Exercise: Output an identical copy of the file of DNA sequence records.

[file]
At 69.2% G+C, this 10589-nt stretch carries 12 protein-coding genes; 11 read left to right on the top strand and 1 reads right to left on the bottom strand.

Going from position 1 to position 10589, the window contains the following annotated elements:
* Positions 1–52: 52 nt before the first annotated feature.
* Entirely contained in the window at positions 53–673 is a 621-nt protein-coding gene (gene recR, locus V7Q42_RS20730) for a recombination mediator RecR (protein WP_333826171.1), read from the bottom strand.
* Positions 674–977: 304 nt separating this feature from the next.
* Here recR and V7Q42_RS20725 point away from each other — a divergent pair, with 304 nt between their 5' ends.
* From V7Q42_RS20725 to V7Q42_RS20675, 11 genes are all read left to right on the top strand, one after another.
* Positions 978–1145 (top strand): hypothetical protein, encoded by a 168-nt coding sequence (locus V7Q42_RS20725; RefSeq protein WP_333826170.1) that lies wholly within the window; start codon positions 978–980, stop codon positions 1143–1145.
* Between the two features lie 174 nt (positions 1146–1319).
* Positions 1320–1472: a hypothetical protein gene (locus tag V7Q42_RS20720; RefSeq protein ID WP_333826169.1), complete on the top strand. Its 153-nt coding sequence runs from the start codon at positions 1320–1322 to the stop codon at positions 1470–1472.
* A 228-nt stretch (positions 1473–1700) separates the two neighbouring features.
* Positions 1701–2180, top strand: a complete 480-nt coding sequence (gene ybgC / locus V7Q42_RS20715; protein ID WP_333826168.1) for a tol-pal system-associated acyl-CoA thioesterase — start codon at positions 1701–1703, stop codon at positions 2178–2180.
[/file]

At 69.2% G+C, this 10589-nt stretch carries 12 protein-coding genes; 11 read left to right on the top strand and 1 reads right to left on the bottom strand.

Going from position 1 to position 10589, the window contains the following annotated elements:
* Positions 1–52: 52 nt before the first annotated feature.
* Entirely contained in the window at positions 53–673 is a 621-nt protein-coding gene (gene recR, locus V7Q42_RS20730) for a recombination mediator RecR (protein WP_333826171.1), read from the bottom strand.
* Positions 674–977: 304 nt separating this feature from the next.
* Here recR and V7Q42_RS20725 point away from each other — a divergent pair, with 304 nt between their 5' ends.
* From V7Q42_RS20725 to V7Q42_RS20675, 11 genes are all read left to right on the top strand, one after another.
* Positions 978–1145 (top strand): hypothetical protein, encoded by a 168-nt coding sequence (locus V7Q42_RS20725; RefSeq protein WP_333826170.1) that lies wholly within the window; start codon positions 978–980, stop codon positions 1143–1145.
* Between the two features lie 174 nt (positions 1146–1319).
* Positions 1320–1472: a hypothetical protein gene (locus tag V7Q42_RS20720; RefSeq protein ID WP_333826169.1), complete on the top strand. Its 153-nt coding sequence runs from the start codon at positions 1320–1322 to the stop codon at positions 1470–1472.
* A 228-nt stretch (positions 1473–1700) separates the two neighbouring features.
* Positions 1701–2180, top strand: a complete 480-nt coding sequence (gene ybgC / locus V7Q42_RS20715; protein ID WP_333826168.1) for a tol-pal system-associated acyl-CoA thioesterase — start codon at positions 1701–1703, stop codon at positions 2178–2180.